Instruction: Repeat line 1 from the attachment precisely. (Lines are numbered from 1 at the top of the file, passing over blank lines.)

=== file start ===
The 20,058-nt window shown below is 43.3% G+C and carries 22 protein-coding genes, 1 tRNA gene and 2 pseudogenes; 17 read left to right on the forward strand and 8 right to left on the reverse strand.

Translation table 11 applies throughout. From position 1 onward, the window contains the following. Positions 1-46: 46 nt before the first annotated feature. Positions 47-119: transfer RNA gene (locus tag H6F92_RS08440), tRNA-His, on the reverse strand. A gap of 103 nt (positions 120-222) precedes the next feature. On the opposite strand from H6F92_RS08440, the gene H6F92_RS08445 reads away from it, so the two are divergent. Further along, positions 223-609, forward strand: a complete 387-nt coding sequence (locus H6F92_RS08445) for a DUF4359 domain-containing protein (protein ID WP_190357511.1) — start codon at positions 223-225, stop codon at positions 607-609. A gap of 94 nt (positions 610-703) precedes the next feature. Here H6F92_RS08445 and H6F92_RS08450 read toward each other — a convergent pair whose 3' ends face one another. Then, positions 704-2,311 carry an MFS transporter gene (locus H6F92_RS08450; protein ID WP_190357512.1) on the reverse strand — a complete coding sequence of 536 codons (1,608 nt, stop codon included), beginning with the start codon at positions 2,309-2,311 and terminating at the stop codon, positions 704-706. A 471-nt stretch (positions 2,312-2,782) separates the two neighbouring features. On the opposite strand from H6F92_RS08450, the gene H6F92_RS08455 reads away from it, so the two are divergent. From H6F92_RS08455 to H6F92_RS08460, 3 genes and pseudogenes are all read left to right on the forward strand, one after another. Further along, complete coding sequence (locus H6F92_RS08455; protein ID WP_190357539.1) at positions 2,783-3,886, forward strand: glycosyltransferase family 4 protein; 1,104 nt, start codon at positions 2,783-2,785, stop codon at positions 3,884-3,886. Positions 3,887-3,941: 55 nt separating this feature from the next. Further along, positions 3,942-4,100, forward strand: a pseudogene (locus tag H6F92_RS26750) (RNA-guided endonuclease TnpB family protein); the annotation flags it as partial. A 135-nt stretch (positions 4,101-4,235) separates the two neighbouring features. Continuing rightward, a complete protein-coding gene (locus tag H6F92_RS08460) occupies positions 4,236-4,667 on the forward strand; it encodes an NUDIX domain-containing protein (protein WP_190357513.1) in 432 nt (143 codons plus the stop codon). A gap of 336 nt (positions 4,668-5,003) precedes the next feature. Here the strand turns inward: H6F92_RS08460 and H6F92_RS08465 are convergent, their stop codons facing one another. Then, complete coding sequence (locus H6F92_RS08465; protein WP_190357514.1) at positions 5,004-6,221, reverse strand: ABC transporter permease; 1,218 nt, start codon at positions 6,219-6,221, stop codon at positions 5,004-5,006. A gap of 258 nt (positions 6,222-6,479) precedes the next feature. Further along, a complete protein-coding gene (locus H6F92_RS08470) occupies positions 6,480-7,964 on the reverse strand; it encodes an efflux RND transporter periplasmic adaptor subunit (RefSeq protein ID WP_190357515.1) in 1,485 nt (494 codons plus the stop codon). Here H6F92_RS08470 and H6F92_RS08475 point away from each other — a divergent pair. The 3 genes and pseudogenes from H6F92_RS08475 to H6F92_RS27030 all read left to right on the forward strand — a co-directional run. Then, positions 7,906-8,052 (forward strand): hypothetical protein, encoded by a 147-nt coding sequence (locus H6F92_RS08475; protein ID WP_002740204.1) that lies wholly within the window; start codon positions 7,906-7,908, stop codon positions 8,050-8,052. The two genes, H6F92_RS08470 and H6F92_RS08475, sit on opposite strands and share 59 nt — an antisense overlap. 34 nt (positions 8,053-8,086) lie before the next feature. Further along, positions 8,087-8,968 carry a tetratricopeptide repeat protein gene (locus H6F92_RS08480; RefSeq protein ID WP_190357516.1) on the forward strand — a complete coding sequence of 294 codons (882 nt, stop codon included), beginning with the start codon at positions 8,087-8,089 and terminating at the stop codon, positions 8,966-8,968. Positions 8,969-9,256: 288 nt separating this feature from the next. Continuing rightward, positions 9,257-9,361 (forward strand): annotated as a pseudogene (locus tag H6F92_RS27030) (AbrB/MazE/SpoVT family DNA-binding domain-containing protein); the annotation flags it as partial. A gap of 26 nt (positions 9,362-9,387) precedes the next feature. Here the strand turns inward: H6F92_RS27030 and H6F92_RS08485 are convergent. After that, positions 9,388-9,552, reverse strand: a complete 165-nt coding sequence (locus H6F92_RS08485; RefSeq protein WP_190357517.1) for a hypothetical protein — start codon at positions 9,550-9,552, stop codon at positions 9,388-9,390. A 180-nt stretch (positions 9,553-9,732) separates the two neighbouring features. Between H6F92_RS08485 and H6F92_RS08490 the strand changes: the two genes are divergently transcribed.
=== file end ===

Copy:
The 20,058-nt window shown below is 43.3% G+C and carries 22 protein-coding genes, 1 tRNA gene and 2 pseudogenes; 17 read left to right on the forward strand and 8 right to left on the reverse strand.